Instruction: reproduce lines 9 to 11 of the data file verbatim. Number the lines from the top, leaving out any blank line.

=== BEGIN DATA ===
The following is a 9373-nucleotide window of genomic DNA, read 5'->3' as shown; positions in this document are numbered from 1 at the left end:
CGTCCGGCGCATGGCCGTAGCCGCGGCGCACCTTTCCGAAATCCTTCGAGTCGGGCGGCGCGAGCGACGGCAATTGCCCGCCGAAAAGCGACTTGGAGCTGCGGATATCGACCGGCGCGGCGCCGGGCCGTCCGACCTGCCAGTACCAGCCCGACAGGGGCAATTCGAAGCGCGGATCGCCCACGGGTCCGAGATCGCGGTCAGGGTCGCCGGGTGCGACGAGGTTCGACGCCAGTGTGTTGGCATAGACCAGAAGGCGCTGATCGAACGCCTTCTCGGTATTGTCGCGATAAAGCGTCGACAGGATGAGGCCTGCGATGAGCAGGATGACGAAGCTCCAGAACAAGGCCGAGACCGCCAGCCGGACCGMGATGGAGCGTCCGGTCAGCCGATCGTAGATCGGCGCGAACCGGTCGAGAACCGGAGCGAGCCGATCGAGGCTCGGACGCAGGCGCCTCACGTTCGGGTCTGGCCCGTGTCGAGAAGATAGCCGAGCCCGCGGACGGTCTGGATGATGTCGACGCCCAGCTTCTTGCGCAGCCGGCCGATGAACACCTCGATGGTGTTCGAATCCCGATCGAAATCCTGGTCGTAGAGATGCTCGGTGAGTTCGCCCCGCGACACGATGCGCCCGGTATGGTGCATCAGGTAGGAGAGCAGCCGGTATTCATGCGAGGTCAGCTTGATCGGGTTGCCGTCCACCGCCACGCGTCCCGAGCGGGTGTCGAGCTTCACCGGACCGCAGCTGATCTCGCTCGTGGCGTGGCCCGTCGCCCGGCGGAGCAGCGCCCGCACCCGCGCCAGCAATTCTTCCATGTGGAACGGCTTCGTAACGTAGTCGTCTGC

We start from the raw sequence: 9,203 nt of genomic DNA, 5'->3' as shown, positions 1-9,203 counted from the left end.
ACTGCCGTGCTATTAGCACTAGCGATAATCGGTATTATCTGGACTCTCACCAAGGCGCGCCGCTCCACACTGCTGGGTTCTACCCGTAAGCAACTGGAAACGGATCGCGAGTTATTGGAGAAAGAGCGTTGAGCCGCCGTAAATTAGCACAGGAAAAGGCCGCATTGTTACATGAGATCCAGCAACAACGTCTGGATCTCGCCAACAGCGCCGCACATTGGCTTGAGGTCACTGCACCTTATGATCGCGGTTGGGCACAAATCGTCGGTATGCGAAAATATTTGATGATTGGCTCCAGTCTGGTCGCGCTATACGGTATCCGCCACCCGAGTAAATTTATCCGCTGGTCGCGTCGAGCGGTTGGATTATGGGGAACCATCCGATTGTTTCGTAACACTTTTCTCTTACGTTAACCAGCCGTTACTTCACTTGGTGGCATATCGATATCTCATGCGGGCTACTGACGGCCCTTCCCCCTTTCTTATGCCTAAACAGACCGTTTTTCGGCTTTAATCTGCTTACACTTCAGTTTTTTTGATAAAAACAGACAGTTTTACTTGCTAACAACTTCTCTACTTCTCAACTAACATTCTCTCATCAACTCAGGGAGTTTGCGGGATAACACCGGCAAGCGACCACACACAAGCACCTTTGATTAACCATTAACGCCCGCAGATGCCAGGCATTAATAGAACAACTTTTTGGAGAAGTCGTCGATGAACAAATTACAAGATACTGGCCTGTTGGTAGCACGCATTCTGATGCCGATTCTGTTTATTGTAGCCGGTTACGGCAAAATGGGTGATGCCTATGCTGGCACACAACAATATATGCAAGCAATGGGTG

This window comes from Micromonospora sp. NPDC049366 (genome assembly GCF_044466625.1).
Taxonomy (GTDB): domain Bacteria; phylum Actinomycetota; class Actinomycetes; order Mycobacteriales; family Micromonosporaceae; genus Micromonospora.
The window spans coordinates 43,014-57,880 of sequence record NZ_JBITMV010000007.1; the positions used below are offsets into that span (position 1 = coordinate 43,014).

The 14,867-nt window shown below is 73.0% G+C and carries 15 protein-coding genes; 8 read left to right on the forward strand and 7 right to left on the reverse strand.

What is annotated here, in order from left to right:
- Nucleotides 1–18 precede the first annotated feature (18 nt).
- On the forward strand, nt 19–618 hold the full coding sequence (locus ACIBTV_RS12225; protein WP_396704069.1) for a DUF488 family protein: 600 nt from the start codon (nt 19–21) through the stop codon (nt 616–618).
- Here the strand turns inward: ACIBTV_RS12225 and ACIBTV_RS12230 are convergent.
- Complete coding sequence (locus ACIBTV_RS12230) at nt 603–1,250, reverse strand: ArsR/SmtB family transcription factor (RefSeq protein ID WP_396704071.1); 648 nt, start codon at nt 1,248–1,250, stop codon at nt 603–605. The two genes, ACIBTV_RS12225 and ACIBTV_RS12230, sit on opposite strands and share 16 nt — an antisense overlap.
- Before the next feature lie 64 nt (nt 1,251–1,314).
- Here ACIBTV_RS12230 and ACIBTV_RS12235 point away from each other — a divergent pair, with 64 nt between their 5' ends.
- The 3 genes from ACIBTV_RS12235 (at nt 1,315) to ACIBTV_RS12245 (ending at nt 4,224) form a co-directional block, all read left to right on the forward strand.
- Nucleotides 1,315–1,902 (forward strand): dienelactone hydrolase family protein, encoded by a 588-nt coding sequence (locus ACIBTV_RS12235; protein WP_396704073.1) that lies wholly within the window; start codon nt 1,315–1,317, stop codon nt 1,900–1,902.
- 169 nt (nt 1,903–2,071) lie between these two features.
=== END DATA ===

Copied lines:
What is annotated here, in order from left to right:
- Nucleotides 1–18 precede the first annotated feature (18 nt).
- On the forward strand, nt 19–618 hold the full coding sequence (locus ACIBTV_RS12225; protein WP_396704069.1) for a DUF488 family protein: 600 nt from the start codon (nt 19–21) through the stop codon (nt 616–618).